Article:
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What evil lurks? Catfish knows
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It was a night of terror I shall not soon forget.

I was sitting on my living room sofa around half past eleven eating a bowl of ice cream and searching for a movie on the cable.

My dog, Catfish, the black Lab, was lying at my feet. Suddenly he arose and broke into a series of yelps.

Catfish's yelps are capable of awakening the dead.

"Timmy's not in the well again, is he, boy?" I asked.

By this time Catfish had bolted to the back door. He was clawing at it in a fever I'd never seen before in this normally placid animal.

My God, what was out there? Had Charles Manson escaped? Was it a group of liberal Democrats coming to set fire to my house? The dog was bonkers.

I certainly wasn't going to go out in the darkness of my back yard to see what lurked there and had Catfish in a frenzy.

I opened the back door and Catfish made the fastest move I'd ever seen him make.

The only other time I'd seen him leap with anywhere near the same resolve was at a pork chop that fell off my plate during a barbecuing exercise one evening.

It began a heartbeat later.

Catfish bellowed even louder. My first thought was if this Charles Manson, he had it coming. My second thought was, if it's liberal Democrats, I've got my own personal pit bull here and didn't need Pat Buchanan.

My third thought was, Catfish has now awakened the entire neighborhood, but what could I do? Next, there came out of the dark pit that was my back yard a bloodcurdling shriek. "WAAAAAACK!" cried whatever Catfish had or had him. There were more yelps and more waaaacks, not to mention hissing sounds.

It wasn't Charles Manson or liberal Democrats.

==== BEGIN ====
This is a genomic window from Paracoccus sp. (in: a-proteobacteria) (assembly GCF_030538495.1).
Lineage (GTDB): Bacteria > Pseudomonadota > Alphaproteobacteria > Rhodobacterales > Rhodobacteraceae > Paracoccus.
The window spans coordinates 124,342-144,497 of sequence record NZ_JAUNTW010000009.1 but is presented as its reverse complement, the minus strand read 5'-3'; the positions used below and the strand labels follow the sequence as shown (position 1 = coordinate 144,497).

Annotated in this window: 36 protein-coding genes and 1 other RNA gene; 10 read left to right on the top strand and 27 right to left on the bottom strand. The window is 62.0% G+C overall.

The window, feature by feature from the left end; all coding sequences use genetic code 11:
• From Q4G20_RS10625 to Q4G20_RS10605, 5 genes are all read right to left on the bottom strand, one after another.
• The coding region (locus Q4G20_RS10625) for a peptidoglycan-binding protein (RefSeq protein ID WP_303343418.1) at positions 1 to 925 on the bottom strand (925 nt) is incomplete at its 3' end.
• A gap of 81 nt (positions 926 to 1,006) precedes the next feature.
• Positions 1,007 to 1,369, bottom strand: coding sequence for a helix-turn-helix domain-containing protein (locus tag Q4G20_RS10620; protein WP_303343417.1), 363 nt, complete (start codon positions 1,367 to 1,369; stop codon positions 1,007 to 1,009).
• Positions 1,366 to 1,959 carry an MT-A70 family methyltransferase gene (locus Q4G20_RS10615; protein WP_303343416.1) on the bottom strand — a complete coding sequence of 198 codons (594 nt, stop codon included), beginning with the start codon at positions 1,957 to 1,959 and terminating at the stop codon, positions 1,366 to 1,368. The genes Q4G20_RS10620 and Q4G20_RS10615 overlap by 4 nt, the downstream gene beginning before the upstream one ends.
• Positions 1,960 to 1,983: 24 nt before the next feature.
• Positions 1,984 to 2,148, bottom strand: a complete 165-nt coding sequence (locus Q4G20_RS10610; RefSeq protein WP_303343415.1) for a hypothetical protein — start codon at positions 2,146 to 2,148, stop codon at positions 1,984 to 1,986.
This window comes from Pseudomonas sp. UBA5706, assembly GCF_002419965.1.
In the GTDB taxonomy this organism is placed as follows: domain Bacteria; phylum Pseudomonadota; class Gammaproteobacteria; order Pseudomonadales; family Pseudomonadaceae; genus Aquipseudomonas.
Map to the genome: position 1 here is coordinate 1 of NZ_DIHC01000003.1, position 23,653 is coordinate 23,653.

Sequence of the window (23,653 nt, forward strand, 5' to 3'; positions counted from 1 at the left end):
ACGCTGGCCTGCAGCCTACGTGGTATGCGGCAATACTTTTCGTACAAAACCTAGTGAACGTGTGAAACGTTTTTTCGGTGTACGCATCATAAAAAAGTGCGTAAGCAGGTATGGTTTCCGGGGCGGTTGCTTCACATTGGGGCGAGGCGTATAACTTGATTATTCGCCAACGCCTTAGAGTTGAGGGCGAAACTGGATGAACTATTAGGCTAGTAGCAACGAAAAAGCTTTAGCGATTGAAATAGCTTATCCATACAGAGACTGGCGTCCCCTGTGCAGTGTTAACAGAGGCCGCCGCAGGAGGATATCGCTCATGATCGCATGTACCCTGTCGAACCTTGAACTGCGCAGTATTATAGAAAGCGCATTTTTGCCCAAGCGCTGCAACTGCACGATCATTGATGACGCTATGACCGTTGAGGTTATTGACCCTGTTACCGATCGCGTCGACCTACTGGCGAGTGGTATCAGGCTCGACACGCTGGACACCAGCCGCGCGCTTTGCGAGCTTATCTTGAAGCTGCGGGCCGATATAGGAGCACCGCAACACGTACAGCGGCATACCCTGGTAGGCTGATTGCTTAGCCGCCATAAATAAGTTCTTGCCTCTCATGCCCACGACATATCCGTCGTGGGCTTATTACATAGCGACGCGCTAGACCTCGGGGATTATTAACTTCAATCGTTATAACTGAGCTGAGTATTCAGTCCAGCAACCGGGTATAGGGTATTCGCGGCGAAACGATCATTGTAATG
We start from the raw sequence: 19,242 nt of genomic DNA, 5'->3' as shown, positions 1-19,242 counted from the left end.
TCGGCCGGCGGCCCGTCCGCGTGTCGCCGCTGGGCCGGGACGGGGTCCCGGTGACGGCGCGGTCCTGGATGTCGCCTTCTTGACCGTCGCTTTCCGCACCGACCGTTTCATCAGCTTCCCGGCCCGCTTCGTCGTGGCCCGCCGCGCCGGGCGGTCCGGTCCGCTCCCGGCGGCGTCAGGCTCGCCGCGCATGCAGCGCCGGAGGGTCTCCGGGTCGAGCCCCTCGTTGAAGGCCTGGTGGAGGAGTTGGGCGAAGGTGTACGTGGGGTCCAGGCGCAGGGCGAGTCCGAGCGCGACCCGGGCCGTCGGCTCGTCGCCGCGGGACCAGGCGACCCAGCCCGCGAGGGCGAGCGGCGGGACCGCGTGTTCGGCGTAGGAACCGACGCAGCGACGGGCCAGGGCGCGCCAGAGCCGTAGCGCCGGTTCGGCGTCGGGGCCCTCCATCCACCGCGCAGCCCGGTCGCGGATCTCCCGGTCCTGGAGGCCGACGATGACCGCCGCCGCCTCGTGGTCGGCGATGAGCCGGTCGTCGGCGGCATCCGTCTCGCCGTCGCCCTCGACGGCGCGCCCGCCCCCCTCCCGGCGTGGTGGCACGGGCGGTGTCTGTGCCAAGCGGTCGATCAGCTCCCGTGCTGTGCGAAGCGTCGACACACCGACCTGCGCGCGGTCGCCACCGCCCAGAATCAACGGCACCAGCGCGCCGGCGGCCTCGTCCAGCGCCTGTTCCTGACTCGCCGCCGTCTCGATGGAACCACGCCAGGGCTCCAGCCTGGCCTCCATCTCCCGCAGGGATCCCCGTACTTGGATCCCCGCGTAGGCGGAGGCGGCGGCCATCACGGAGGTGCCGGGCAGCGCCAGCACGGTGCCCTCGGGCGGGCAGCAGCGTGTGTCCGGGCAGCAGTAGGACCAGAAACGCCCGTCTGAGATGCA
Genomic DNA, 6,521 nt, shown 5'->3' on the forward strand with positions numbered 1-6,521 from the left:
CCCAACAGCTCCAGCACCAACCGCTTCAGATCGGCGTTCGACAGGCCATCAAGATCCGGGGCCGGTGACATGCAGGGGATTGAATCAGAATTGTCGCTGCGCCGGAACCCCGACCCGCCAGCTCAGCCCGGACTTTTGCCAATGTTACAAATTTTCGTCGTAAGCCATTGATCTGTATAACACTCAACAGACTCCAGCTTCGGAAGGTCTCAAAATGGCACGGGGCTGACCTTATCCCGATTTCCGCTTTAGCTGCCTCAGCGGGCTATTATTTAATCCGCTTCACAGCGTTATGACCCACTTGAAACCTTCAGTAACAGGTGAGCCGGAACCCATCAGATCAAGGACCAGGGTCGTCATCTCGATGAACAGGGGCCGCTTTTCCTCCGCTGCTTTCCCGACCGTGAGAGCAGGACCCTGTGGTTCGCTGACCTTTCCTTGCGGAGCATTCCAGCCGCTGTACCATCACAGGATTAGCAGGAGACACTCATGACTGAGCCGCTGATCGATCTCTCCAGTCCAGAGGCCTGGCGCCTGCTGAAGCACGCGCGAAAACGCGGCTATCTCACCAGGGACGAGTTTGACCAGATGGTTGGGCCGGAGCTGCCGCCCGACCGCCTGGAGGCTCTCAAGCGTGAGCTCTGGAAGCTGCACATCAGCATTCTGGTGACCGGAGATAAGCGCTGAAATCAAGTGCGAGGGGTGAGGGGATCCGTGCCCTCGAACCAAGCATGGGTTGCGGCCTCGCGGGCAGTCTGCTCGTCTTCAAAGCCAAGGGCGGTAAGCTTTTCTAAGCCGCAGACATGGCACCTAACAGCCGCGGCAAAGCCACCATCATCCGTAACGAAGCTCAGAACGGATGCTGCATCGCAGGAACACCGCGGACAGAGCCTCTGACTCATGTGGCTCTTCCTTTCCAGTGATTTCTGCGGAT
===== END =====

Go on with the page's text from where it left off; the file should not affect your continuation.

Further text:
It was a lion that had escaped from the circus.

Either that or some alien thing with big claws and eyes.

Later I would recall the Jerry Clower story where a fellow climbed up a tree and met some sort of alien thing with big eyes and claws during a hunting trip.

"Shoot this thang!" the fellow cried to his friends.

"We're afraid we might shoot you," somebody said from the ground.

"Well," replied the man in the tree, "just shoot up here amongst us, ‘cause one of us has got to have some relief."

I was frightened.

I have no children. Catfish is my child, my boy, my most loyal friend.

Then a silence fell over my back-yard battlefield.

A few moments later, Catfish came loping up the steps and ran back inside. I could see blood on his mouth, but I didn't know if it was his or that of whatever it was with which he had tangled.

The next morning, I went to my back yard expecting God knows what.

I found a dead raccoon - a large dead raccoon.

I apparently had been trying to eat out of Catfish's food plate on the back porch when it was pounced upon by the rightful owner of the food plate.

So I'm looking for a dead-raccoon-in-the-yard removal service, and I apologize to any of my neighbors who might have been disturbed.

Stephen King probably could write an entire novel based on such an experience. As for me, I'll just end it here and hope for a good night's sleep after the Night of the Killer Lab.

Lewis Grizzard was a syndicated columnist, who took pride in his Southern roots and often wrote about them. This column is part of a collection of his work.